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Australians are digital omnivores: Deloitte

Convergence and multi-device consumption is booming in Australia, according to Deloitte's State of the Media Democracy survey of more than 2000 Australians across four generations. The key findings of this second annual survey into how people consume media show that TV, tablet, mobile and social use is converging and Australians are tending to use all their screens and devices at once. "We are Digital Omnivores. More than a quarter [28 per cent] of Australians own a laptop, a tablet and a smartphone and we multitask with them," Deloitte media partner, Clare Harding said.

The study found 71 per cent of respondents use multiple screens while watching live TV, which for 63 per cent of respondents remain the preferred form of entertainment across all age groups.

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Australians' next preferred source of media entertainment to live TV is the Internet (44 per cent), followed by listening to music (37 per cent). "But for how much longer? And do we know whether we are multi-tasking while watching TV -- or is the TV on in the background while we are doing other things?" he said.

According to Harding, given Australian consumers' capability and capacity for convergence, media companies are now considering content strategies that are platform, device and distribution neutral. "The industry is investing in smartphone and tablet apps that are useful to customers 'on the go' - replicating the success of mobile banking with 30 per cent of survey respondents across all ages now using their mobile for banking at least weekly," she said.

Harding highlighted the importance for the industry to act now to learn more about customers through the collection and analysis of customer data, the observation of consumer activity in digital environments, and to continue to develop loyalty through the content, brands and experiences that they connect with and those that connect with them.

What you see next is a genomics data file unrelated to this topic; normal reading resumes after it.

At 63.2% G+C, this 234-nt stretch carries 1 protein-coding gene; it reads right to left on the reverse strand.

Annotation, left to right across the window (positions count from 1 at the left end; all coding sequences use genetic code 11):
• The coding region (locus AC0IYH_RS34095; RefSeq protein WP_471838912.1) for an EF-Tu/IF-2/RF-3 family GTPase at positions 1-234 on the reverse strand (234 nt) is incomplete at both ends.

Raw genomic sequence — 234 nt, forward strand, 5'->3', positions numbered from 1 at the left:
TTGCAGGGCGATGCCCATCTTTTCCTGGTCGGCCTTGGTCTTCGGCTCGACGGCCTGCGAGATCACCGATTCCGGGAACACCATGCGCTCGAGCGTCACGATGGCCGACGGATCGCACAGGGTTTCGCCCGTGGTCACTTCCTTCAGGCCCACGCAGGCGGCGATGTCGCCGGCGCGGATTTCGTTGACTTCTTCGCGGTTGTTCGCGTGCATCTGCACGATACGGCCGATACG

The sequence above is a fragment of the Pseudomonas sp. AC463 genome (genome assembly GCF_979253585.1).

Deloitte media director and an author of the report, Nicola Alcorn, said another key finding this year is that social is at scale.

"Almost half of all Australian respondents update their social network sites at least five days a week, many a number of times each day. This reliance on social is challenging customer and content strategies for both media organisations and consumer businesses more broadly," she said.

Alcorn added that how people use social media will continue to evolve with multi-tasking behaviours. She also pointed out that the using social channels as a source of information and recommendations for advertising is also gaining traction.

More than half (55 per cent) of all respondents found online reviews influential, with 34 per cent viewing social media as an important tool to learn about products and services.

But, she claimed that even though it might be effective in driving product awareness, it is not necessarily so in conversion as almost 80 per cent of all Australian survey respondents reported that social media has a low influence on their buying decisions. "For advertisers the conundrum is more about how best to sell integrated media in a seamless way and use consumer data to be a source of new revenues - not just reach. And for content developers and rights holders - as the new entrants threaten incumbents -- the issue is about how to keep one step ahead of the game," she added.


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